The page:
The last step is providing administrative support to ensure that appropriate reimbursement is received for utilization of new technologies. Since the ASC has financial exposure for all charges related to the surgery, the center confirms patient insurance coverage to the procedure.

In the case of the phenylephrine and ketorolac injection 1%/0.3%, the center initially focused on Medicare patients, for whom the product’s pass-through status assured reimbursement.

However, as commercial coverage improved and with the availability of a reimbursement support program (OMIDRIAssure)-including a component by which Omeros, on behalf of the patient, covers the gap between the acquisition cost of the product and the amount paid by the patient’s commercial plan-the center has increased the number of patients who can receive this medication as part of their covered cataract benefit.

As a result, the use of the phenylephrine and ketorolac injection 1%/0.3% has increased steadily across affiliated practices and surgeons. Of course, the choice of surgical technologies and treatment modalities is ultimately decided between the surgeon and the patient.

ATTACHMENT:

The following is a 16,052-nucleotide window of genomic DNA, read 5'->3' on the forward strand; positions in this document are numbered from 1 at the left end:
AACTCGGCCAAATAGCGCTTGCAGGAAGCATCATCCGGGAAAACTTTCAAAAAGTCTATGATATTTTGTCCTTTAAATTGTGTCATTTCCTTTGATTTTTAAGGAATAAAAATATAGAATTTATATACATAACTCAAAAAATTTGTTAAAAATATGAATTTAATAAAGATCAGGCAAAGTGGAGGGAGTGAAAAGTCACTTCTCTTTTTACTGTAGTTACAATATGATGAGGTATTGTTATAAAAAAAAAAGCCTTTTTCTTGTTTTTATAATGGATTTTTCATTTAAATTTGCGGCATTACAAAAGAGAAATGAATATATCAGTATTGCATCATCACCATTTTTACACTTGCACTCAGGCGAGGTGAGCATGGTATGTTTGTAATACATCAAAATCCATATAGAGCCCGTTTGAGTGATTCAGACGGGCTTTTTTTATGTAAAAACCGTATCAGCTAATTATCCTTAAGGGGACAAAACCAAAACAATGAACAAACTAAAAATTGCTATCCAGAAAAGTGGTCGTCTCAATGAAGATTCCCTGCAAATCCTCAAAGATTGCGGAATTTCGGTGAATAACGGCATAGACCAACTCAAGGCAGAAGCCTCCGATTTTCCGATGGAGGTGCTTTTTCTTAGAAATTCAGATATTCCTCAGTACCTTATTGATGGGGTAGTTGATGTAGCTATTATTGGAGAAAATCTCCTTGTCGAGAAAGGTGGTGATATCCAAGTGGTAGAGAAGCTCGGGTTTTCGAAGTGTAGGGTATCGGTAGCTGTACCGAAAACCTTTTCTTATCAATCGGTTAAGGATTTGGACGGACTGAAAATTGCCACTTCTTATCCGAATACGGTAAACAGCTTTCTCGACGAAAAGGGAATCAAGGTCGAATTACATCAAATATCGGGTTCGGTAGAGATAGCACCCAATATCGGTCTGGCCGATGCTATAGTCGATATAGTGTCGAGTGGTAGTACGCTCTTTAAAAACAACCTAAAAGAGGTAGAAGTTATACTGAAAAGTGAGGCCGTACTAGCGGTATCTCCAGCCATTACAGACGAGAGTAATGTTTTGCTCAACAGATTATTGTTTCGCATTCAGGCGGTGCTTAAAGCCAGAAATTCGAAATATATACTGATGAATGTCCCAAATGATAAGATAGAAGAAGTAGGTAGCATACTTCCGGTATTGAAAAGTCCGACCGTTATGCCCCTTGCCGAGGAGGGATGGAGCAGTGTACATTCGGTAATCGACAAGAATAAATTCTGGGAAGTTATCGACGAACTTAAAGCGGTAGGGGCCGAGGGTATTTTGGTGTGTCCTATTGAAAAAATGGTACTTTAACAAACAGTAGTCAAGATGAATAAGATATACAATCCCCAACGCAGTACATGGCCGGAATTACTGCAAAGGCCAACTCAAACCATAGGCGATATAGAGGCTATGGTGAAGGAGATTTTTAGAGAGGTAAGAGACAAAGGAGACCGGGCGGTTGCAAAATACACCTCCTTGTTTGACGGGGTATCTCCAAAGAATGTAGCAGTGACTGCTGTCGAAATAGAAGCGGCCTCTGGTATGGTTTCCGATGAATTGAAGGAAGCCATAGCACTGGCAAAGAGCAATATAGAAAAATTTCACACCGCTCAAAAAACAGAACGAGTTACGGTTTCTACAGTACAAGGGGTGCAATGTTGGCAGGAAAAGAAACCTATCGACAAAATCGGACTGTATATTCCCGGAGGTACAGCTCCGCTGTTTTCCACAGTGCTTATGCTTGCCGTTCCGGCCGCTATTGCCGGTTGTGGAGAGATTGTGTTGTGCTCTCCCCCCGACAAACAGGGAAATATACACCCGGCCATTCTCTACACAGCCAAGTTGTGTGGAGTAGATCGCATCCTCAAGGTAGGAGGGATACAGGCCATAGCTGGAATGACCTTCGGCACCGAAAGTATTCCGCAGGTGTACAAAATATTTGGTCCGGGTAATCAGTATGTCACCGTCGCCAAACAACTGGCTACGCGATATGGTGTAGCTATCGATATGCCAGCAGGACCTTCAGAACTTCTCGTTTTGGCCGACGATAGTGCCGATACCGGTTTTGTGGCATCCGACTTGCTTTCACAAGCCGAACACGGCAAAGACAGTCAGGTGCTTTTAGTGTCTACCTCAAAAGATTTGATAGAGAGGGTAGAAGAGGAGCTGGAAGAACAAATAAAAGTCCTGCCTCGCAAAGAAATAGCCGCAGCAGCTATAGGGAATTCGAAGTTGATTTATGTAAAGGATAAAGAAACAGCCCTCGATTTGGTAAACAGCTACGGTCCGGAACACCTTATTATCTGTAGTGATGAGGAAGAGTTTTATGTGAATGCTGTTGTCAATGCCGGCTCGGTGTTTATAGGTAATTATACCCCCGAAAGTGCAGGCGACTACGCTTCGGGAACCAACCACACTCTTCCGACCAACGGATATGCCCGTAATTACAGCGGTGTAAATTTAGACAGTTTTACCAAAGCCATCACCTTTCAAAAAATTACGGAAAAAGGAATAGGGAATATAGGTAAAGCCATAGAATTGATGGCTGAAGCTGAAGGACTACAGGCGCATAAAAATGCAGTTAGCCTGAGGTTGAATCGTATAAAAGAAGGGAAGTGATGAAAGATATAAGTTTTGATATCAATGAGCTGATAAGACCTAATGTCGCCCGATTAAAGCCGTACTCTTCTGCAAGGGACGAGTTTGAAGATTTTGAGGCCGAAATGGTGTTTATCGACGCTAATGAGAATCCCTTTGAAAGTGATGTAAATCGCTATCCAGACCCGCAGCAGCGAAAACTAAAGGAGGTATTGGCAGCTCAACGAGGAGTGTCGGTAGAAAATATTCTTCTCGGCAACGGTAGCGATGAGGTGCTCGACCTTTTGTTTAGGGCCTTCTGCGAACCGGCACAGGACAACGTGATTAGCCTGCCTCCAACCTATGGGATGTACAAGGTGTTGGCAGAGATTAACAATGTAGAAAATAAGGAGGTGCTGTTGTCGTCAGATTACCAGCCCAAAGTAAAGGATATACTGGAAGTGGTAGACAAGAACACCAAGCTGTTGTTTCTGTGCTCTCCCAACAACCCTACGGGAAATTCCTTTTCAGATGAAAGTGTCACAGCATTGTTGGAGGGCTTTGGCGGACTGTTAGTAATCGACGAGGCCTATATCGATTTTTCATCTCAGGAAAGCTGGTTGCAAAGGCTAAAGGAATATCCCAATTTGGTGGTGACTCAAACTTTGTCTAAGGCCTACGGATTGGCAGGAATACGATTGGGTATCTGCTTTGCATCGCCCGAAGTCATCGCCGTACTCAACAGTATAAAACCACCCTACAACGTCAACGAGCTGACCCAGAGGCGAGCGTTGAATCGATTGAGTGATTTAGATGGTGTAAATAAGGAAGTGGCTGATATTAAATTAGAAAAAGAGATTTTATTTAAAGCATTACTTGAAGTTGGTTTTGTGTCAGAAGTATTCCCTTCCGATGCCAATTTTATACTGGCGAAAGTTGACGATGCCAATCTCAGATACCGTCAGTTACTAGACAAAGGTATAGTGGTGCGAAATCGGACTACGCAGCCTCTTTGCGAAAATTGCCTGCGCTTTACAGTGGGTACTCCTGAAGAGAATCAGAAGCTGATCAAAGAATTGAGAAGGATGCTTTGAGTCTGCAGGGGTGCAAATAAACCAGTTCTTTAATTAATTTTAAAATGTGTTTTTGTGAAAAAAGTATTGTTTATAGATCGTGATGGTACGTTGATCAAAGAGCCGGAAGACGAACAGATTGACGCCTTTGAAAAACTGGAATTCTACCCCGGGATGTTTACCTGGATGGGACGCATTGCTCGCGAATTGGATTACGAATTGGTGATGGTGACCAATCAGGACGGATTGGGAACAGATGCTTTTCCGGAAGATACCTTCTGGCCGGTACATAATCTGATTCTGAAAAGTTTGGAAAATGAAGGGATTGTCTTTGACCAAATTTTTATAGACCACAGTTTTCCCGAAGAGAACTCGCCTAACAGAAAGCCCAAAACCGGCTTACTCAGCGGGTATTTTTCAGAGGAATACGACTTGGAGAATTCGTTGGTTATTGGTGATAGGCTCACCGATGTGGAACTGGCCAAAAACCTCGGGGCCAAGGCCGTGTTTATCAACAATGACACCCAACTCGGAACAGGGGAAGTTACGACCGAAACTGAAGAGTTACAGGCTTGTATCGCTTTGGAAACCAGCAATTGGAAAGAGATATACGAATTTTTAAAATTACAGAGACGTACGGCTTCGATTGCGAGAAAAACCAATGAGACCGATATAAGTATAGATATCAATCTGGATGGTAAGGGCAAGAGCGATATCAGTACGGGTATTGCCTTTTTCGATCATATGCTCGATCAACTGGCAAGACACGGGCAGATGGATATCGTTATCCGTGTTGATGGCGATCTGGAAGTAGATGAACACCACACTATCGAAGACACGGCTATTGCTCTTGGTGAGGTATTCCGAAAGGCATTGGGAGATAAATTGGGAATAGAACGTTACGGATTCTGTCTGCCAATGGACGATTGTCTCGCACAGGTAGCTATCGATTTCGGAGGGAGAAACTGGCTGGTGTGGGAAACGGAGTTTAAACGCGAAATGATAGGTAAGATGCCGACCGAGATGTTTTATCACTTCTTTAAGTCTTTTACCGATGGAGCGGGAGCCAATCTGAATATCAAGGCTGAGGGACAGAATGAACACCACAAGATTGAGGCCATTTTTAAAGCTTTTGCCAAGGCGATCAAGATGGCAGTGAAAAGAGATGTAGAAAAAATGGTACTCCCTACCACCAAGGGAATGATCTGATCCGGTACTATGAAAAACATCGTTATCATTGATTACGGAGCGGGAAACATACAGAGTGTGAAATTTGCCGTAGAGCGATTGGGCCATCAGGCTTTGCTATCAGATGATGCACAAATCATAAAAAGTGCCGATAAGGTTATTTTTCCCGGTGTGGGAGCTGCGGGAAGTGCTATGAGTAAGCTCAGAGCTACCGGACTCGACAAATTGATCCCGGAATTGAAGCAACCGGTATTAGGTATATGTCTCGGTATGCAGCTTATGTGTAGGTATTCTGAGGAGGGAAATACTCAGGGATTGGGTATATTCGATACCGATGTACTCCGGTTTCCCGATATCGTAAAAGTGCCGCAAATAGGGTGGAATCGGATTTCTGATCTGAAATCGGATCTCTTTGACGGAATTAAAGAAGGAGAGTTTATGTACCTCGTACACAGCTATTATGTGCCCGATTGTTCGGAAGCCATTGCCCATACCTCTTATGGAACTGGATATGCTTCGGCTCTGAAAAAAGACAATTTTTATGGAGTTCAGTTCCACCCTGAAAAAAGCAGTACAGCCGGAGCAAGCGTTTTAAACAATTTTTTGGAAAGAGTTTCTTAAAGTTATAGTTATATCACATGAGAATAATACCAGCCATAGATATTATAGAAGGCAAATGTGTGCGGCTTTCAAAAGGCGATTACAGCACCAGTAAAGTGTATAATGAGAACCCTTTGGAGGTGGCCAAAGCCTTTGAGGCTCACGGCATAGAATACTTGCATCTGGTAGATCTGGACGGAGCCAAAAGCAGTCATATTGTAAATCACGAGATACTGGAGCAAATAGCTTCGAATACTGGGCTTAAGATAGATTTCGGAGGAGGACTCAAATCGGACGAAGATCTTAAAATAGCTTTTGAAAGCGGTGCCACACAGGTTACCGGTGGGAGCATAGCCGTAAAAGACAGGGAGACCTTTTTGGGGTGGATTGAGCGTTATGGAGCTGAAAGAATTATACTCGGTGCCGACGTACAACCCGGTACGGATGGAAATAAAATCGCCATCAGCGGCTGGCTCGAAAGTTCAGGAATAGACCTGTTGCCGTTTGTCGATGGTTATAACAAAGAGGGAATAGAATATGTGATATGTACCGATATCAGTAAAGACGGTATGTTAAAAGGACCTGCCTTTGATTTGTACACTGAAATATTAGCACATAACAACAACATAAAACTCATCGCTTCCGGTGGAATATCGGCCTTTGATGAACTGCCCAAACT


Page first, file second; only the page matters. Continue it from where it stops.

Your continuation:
The center’s process for integrating new approaches is not meant to force surgeons to do things “our way” or take options out of their hands.

However, by modeling utilization through product champions, proactively communicating product features and clinical data, and helping to minimize reimbursement issues, the center has been successful in improving the standard of care that all of the surgeons who operate in the facility are able to deliver and that they have come to expect.

This commitment to innovation benefits the patients through improved surgical outcomes and the center by increasing patient flow, cost savings, and patient satisfaction scores. ■

Robert B. Nelson, PA-C

e: rnelson@islandeye.net

Nelson is executive director, Island Eye Surgicenter, Westbury, NY.